of the art technologies used for the building
control system assists in reducing excessive
energy consumption.
Respectful of the neighborhood, the
school’s façades adhere to the Cincinnati
Historic Conservation Board’s guidelines.
The surrounding neighborhood’s building
context is primarily masonry construction.
Keeping with this vernacular, the school
has masonry veneer, but to reveal the
contemporary nature of this facility, an
“Urban Curve” was introduced. Stainless
steel organized in a pattern and zinc metal
panels are situated along building’s
exterior façade serving as a counterpoint
to the more traditional brick contextual
façade. The southwest façade curves back
from the masonry context, revealing the
main 750-seat theatre covered in stainless
steel panels. The five-story school also
features a 300-seat theater for more
intimate settings and a flexible black-box
theater. The theatrical spaces are serviced
by a back of house scene shop, costume
design shop, lighting lab and sound studio.
Inspirational and private areas are
contained in the same building to support
both the arts and the academics.
Planning Process
Representatives from Moody•Nolan, CR
architecture + design, Fanning & Howey,
Cincinnati Public Schools, Ohio School
Facilities Commission, GCAEC and Turner
Construction were part of the process.
Stakeholder’s interests were accounted for
in developing the Program of
Requirements. The programmed square
footage was reduced to a 250,000 sq. ft.
total and $10 million was added to the
budget. The planning team also developed
and maintained the cost model for the
budget. Estimates and reconciliation for
the cost estimate at 50 percent and 100
percent stages of each design phase kept
all the spaces on target with the budget.
This enabled the design team to maintain
the desired learning environments for the
students to become reality. GCAEC was
mindful that the Board of Education had
certain criteria that needed to be met for
the education model to be successful. This
co-management and sensitivity fostered
the growth of this private/public
partnership into a fully functioning
project team. Setting up a governance
agreement, to help govern the
administration of SCPA, was one very
successful avenue used for maintaining
the desired results from the private sector
without any sacrifice of academic value
as the school continues to grow in the
future. GCAEC will have seats on the
school’s governing board and will have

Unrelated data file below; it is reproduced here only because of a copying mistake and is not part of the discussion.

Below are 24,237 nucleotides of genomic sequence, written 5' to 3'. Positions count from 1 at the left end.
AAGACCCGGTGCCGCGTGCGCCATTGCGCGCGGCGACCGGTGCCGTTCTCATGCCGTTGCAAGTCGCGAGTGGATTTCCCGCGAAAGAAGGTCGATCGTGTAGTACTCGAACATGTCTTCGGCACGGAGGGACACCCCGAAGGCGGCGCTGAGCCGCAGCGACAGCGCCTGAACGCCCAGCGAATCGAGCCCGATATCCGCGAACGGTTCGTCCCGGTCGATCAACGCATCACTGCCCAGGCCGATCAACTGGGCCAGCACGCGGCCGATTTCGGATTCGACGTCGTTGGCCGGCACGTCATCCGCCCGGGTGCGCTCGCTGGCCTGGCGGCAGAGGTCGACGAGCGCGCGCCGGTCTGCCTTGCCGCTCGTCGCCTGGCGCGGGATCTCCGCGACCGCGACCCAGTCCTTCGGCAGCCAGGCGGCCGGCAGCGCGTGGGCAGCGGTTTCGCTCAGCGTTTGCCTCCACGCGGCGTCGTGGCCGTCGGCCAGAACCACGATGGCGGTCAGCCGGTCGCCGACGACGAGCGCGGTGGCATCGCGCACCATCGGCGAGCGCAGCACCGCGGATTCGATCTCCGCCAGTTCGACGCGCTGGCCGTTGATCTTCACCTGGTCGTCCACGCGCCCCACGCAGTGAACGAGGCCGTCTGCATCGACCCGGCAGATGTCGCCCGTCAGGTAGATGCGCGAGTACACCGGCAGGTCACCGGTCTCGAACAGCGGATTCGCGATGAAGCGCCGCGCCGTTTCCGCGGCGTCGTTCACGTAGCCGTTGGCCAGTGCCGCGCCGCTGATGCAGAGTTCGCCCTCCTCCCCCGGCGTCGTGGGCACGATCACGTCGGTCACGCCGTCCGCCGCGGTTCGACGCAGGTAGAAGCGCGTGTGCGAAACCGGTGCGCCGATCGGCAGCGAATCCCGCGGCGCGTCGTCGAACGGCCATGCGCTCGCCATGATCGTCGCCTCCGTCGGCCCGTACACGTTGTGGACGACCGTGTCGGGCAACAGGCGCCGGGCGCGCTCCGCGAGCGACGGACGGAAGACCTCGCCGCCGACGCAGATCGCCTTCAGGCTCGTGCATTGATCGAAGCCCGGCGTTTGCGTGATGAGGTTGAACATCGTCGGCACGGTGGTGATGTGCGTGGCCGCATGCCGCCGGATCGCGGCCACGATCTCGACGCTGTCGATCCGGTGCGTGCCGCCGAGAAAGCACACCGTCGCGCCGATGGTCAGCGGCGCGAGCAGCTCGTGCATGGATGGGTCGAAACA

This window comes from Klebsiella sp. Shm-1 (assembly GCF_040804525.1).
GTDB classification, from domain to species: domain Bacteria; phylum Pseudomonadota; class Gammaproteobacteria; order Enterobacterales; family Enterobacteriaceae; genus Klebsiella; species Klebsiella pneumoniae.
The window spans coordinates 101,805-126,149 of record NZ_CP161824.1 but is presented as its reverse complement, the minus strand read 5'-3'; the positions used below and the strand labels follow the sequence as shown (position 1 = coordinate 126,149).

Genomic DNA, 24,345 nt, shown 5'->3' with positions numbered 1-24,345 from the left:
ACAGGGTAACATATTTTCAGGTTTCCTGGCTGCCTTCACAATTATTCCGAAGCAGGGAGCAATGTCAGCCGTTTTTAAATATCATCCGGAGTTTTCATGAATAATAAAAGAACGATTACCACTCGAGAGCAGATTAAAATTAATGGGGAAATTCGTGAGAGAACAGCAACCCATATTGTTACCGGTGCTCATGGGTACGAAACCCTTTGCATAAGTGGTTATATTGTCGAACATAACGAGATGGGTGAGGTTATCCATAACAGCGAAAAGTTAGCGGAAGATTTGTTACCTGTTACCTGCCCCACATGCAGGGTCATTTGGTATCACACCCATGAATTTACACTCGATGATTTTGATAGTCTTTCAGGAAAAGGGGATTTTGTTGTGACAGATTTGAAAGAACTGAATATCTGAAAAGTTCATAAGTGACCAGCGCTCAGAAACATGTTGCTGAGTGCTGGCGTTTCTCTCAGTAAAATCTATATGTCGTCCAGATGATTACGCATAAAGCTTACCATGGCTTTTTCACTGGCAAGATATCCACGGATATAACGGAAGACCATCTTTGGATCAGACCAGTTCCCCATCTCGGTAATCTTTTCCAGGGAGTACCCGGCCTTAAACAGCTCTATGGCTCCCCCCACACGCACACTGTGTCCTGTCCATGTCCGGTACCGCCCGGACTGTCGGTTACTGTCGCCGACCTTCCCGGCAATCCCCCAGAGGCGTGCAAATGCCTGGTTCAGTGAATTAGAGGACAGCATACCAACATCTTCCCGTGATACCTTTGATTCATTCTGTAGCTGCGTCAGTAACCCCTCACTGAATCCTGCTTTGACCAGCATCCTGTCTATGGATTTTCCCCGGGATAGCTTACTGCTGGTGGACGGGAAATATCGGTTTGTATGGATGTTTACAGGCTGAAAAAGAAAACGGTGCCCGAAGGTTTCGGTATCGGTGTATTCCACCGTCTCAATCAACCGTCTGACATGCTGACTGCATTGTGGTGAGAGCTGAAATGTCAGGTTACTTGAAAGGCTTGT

input on issues like the hiring of the
Provost and Principal for this school.
Immediate needs and future governing
issues are contained in this agreement
which establishes a new kind of
public/private sector partnership to
support the new SCPA. Throughout each
phase of the project, the core group
continued to meet monthly to keep all
parties accountable to each other from
the planning phase through occupancy.
This method sustained the dream and
vision initiated by Erich Kunzel.
Floor plan
Insert large format floor plan
Note: Please add additional slides for additional floors
Exhibition of School Planning and Architecture
2010 Project Data
Submitting Firm
Project Role
Project Contact
Title
Address
City, State or Province, Country
Phone
Moody•Nolan
Lead Architect
Curtis J. Moody, FAIA, NCARB, LEED AP
President & CEO
300 Spruce Street Suite 300
Columbus, Ohio 43215
614-461-4664
Joint Partner Firm:
Project Role
Project Contact
Title
Address
City, State or Province, Country
Phone
CR Architecture + Design
Architect of Record
Christie Boron, AIA, LEED AP
Education Team Leader, Project Architect
600 Vine Street, Suite 2210
Cincinnati, Ohio 45202
513-721-8080
Other Firm:
Project Role
Fanning Howey
Mechanical, Electrical, Plumbing, Technology and Fire
Protection Engineer
Terry Liette
Director of Engineering
540 East Main Street
Celina, Ohio 45822
419-586-7771
Turner/DAG/TYS
Construction Manager
Bill Huber
Senior Project Manager
250 West Court Street, Suite 300
Cincinnati, Ohio 45202
513-721-4224
Project Contact
Title
Address
City, State or Province, Country
Phone
Construction Firm:
Project Role
Project Contact
Title
Address
City, State or Province, Country
Phone
Exhibition of School Planning and Architecture
2010 Project Details
Project Name
Cincinnati Public Schools Erich Kunzel Center for Arts
and Education
City
Cincinnati
State
Ohio
District Name
Cincinnati Public Schools
Supt/President
Mary A. Ronan
Occupancy Date
June 6, 2010
Grades Housed
K-12
Capacity(Students)
1,350
Site Size (acres)
3.2 acres
Gross Area (sq. ft.)
253,717 sq. ft.
Per Occupant(pupil)
176 sq. ft.
gross/net please indicate
gross
Design and Build?
Yes
If yes, Total Cost:
$62,000,000
Includes:
All hard and soft costs, excludes land acquisition
If no,
Site Development:
Building Construction:
Fixed Equipment:
Other:
Total:
$72 million
The late Erich Kunzel discusses working with Curt Moody
(Please click black box to press play)